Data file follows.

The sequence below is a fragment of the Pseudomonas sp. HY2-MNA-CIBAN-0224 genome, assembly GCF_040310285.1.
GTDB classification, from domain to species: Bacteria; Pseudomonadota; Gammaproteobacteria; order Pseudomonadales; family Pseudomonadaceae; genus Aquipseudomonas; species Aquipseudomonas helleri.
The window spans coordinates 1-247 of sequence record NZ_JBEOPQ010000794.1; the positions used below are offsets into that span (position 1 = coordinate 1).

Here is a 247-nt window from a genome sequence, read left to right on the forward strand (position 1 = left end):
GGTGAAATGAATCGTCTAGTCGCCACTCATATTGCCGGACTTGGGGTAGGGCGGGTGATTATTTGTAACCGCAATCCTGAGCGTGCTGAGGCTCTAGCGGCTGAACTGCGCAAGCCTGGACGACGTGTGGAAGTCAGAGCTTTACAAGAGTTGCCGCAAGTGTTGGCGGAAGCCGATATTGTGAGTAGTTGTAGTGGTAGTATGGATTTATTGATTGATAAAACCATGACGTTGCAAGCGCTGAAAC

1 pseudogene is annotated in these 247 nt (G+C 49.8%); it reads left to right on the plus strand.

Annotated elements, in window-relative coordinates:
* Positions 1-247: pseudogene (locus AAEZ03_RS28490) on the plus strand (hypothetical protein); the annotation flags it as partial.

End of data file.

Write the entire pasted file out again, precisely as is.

The sequence below is a fragment of the Pseudomonas sp. HY2-MNA-CIBAN-0224 genome, assembly GCF_040310285.1.
GTDB classification, from domain to species: Bacteria; Pseudomonadota; Gammaproteobacteria; order Pseudomonadales; family Pseudomonadaceae; genus Aquipseudomonas; species Aquipseudomonas helleri.
The window spans coordinates 1-247 of sequence record NZ_JBEOPQ010000794.1; the positions used below are offsets into that span (position 1 = coordinate 1).

Here is a 247-nt window from a genome sequence, read left to right on the forward strand (position 1 = left end):
GGTGAAATGAATCGTCTAGTCGCCACTCATATTGCCGGACTTGGGGTAGGGCGGGTGATTATTTGTAACCGCAATCCTGAGCGTGCTGAGGCTCTAGCGGCTGAACTGCGCAAGCCTGGACGACGTGTGGAAGTCAGAGCTTTACAAGAGTTGCCGCAAGTGTTGGCGGAAGCCGATATTGTGAGTAGTTGTAGTGGTAGTATGGATTTATTGATTGATAAAACCATGACGTTGCAAGCGCTGAAAC

1 pseudogene is annotated in these 247 nt (G+C 49.8%); it reads left to right on the plus strand.

Annotated elements, in window-relative coordinates:
* Positions 1-247: pseudogene (locus AAEZ03_RS28490) on the plus strand (hypothetical protein); the annotation flags it as partial.